Mansfield Park (film)

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Mansfield Park
Mansfield park.jpg
Theatrical release poster
Directed by Patricia Rozema
Produced by Sarah Curtis
Screenplay by Patricia Rozema
Based on Mansfield Park 
by Jane Austen
Starring Frances O'Connor
Jonny Lee Miller
James Purefoy
Music by Lesley Barber
Cinematography Michael Coulter
Editing by Martin Walsh
Studio HAL Films
Distributed by Miramax Films (US)
BVI (UK)
Release dates
  • 19 November 1999 (1999-11-19) (US)
  • 3 March 2000 (2000-03-03) (UK)
  • 20 April 2000 (2000-04-20) (AUS)
  • 10 August 2000 (2000-08-10) (NZ)
Running time 112 minutes
Country United Kingdom
Language English
Box office $4,775,847[1]

Mansfield Park is a 1999 British romantic comedy-drama film loosely based on Jane Austen's novel of the same name, written and directed by Patricia Rozema. The film differs sharply from the original novel in many respects. For example, the life of Jane Austen is incorporated into the film and the issues of slavery and plantations as well. The majority of the film was made at Kirby Hall in Northamptonshire.

Plot[edit]

The film tells the story of Fanny Price, whose mother, Mrs Price, married a relatively poor man for love and whose father cannot afford to support his large family. At the age of 10, Fanny is sent to live with her wealthy relatives, the Bertram family: Sir Thomas, Lady Bertram (Fanny's aunt), their four children (Tom, Maria Bertram, Edmund, Julia) and Fanny's other maternal aunt, Mrs Norris, at Mansfield Park. Fanny's arrival is less than welcoming and it is made clear that she is to be treated differently from her cousins. Mrs. Norris treats her more like a servant than a relative. As the separation from her own family begins to overwhelm her, and she is told that she is expected to stay at Mansfield indefinitely, Fanny is distressed. Her young cousin Edmund Bertram behaves kindly to her, and the two develop a friendship that grows as the years progress.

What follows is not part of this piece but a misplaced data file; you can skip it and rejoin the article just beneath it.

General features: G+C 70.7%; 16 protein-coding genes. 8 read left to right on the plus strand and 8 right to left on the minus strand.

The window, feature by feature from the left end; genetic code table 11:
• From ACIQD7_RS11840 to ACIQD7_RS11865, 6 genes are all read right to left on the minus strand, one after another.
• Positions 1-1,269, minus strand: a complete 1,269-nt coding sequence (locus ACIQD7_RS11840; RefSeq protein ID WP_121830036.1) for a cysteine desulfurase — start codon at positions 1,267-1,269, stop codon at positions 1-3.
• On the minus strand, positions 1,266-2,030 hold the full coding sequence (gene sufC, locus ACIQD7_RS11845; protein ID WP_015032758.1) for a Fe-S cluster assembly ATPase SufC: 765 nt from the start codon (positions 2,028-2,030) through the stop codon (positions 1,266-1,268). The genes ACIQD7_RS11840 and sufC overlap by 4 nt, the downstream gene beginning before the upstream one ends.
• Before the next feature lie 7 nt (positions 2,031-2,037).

When Fanny is eighteen, her uncle, Sir Thomas, travels to Antigua to deal with some problems there concerning his slaves. The abolitionists are making inroads into freeing slaves, and the Bertram family is feeling the financial effects. Sir Thomas departs, taking the eldest son, Tom, with him.

In Sir Thomas' absence, the Bertram family life is disrupted by the arrival of Henry and Mary Crawford, relatives of the local clergyman. Mary and Henry are worldly, cynical and beautiful – and are looking for amusement. Edmund is instantly smitten with Mary, and devotes much of his time and attention to her, somewhat ignoring and hurting Fanny.

Maria and Julia Bertram both vie for Henry Crawford's affections, even though Maria is already engaged to the rich, but stupid, Mr. Rushworth. Mr. Crawford is shamelessly flirtatious with Maria.